Immunoassay test kits have been developed to be specific to individual compounds such as individual pesticides or to be sensitive to compound groups such as PAHs, PCBs or petroleum hydrocarbons. Many immunoassay test kits have undergone significant validation and are SW-846 Methods. There are SW-846 method immunoassay kits for the following analytes:
 
Analyte SW-846 Method
Pentachloro Phenol (PCP) 4010A
2,4 Dichlorophenoxy Acetic Acid in soil 4015
Polychlorinated Biphenyls (PCBs) in soil 4020
Total Petroleum Hydrocarbons (TPH) in soil 4030
Polynuclear Aromatic Hydrocarbons (PAH) in soil 4035
Carcinogenic PAH in soil 4035
Toxaphene in soil 4040
Chlordane in soil 4041
DDT in soil 4042
trinitrotoluene (TNT) in water and soil 4050
Hexahydro-1,3,5-Trinitro-1,3,5-Triazinc (RDX) in water and soil 4051
Triazene in water 4670
 
Note that for a particular analyte not all kits from all manufacturers are SW-846 methods. In addition, there are kits for additional analytes that are not SW-846 methods, but might provide useful information at a particular site. Finally, immunoassay technology vendors are engaged in the development of kits for additional analytes that might become SW-846 methods. Potential users should check with vendors and/or the U.S. EPA to determine the current listing of analytes for which immunoassay test kits have been developed and their SW-846 status.
 
Some test kits are designed to yield qualitative results (e.g. the contaminant is or is not present), while some provide semi-quantitative results (e.g. the contaminant is above, below or between two specified levels) and still others can produce quantitative results with low detection limits. If properly utilized, some immunoassay tests allow for relatively specific analysis of organics to sub-parts per million (ppm) levels in soil and sub-parts per billion (ppb) levels in water.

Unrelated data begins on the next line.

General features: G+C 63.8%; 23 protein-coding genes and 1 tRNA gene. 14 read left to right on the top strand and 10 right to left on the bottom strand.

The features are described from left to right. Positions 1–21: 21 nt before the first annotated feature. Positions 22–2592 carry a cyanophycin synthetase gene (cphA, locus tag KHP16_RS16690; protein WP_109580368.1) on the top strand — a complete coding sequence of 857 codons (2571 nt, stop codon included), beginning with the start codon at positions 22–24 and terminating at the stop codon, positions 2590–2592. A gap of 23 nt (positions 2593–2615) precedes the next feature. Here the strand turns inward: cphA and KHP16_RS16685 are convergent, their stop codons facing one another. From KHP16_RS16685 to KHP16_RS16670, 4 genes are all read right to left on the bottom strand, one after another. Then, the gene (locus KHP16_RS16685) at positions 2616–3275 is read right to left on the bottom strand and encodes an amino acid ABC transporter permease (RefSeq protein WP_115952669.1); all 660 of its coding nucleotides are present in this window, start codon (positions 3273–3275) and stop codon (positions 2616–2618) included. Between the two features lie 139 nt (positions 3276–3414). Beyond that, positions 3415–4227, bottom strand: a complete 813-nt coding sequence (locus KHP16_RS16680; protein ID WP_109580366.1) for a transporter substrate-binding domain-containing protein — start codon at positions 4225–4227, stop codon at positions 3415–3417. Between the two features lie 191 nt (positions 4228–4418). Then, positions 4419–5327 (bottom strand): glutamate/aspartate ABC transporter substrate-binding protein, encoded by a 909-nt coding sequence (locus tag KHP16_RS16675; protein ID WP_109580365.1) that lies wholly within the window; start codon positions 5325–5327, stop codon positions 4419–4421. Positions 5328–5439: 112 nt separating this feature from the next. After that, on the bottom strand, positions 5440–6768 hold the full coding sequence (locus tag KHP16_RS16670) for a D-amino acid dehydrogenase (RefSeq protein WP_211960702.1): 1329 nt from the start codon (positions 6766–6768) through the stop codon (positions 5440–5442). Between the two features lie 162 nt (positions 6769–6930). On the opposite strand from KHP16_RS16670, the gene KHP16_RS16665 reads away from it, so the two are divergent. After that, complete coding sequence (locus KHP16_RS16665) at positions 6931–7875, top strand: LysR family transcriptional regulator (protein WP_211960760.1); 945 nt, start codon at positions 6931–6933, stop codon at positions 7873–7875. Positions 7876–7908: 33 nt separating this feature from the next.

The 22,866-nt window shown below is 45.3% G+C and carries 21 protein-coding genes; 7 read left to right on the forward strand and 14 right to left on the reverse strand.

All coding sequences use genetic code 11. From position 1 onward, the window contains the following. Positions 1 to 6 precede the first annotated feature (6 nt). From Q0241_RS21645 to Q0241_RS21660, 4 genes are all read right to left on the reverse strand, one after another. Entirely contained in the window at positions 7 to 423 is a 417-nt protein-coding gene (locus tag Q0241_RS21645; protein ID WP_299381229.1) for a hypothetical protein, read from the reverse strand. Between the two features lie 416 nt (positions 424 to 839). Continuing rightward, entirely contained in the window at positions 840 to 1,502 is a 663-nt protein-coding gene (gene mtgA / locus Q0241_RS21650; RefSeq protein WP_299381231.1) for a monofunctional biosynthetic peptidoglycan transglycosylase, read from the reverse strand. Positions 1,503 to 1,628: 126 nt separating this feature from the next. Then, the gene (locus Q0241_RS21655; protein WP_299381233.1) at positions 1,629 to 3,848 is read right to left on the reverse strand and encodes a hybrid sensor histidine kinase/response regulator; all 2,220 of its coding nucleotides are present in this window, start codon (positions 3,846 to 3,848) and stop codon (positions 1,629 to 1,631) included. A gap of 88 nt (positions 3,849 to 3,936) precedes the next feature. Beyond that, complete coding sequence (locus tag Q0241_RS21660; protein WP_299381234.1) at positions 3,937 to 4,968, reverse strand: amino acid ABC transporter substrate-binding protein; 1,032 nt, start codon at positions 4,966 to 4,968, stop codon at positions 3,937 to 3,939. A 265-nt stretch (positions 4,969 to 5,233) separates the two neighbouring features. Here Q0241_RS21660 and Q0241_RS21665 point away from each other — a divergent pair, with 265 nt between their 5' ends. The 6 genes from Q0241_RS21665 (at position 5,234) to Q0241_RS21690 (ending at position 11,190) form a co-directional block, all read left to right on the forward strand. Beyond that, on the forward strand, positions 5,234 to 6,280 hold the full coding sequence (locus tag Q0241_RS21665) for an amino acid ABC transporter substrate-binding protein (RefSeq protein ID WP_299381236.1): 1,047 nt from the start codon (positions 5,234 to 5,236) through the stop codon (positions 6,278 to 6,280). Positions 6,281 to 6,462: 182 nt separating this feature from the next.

When combined with simple field sample preparation techniques, immunoassay technology can be used to analyze many different types of environmental matrices, including water, soil, surfaces (wipes), sediments, sludge, compost and concrete. Water samples usually require minimal sample preparation (e.g. filtering) and are usually analyzed directly. Soil and wipe samples typically require the use of relatively simple and fast field extraction procedures, which might be combined with extract dilution prior to immunoassay analysis.
 
Several different types of PCB immunoassay test kits have been evaluated in the EPA's Environmental Technology Verification (ETV) Program. The Technology Verification Statements for the evaluated PCB immunoassay kits as well as more information about the ETV Program itself can be obtained at http://www.epa.gov/etv or by calling U.S. EPA Region I at (617) 575-CEIT.

Immunoassay technology has been used for site characterization or cleanup monitoring at over 40 Superfund sites, including several Department of Defense (DOD) and Department of Energy (DOE) facilities.(2) U.S. EPA Region I has used immunoassay technology at several sites in New England and published Immunoassay Guidelines for Planning Environmental Projects in October 1996. The guidelines can be obtained at http://www.epa.gov/region01/measure/ia/iaguide.html or by calling (617) 575-CEIT. In addition, several Northeast states have successfully used immunoassay technology during site characterization and/or remediation, including Maine, Massachusetts, New York, Rhode Island, and Vermont. The New York State Department of Environmental Conservation Division of Environmental Remediation has issued Quality Assurance Guidelines for Using Immunoassay Field Screening, which can be obtained by calling (518) 457-9280.
 
 
Recommendations:
 
The Technology Review Committee has determined that, if used properly, immunoassay technology can provide useful data that should improve site characterization and/or cleanup verification. Potential users of immunoassay technology are strongly urged to consult U.S. EPA Region I's Immunoassay Guidelines for Planning Environmental Projects (October 1996) and kit vendors prior to planning the field effort. The TRC recommends the following items to improve or insure product performance; however, users should recognize that a particular test kit might have additional requirements: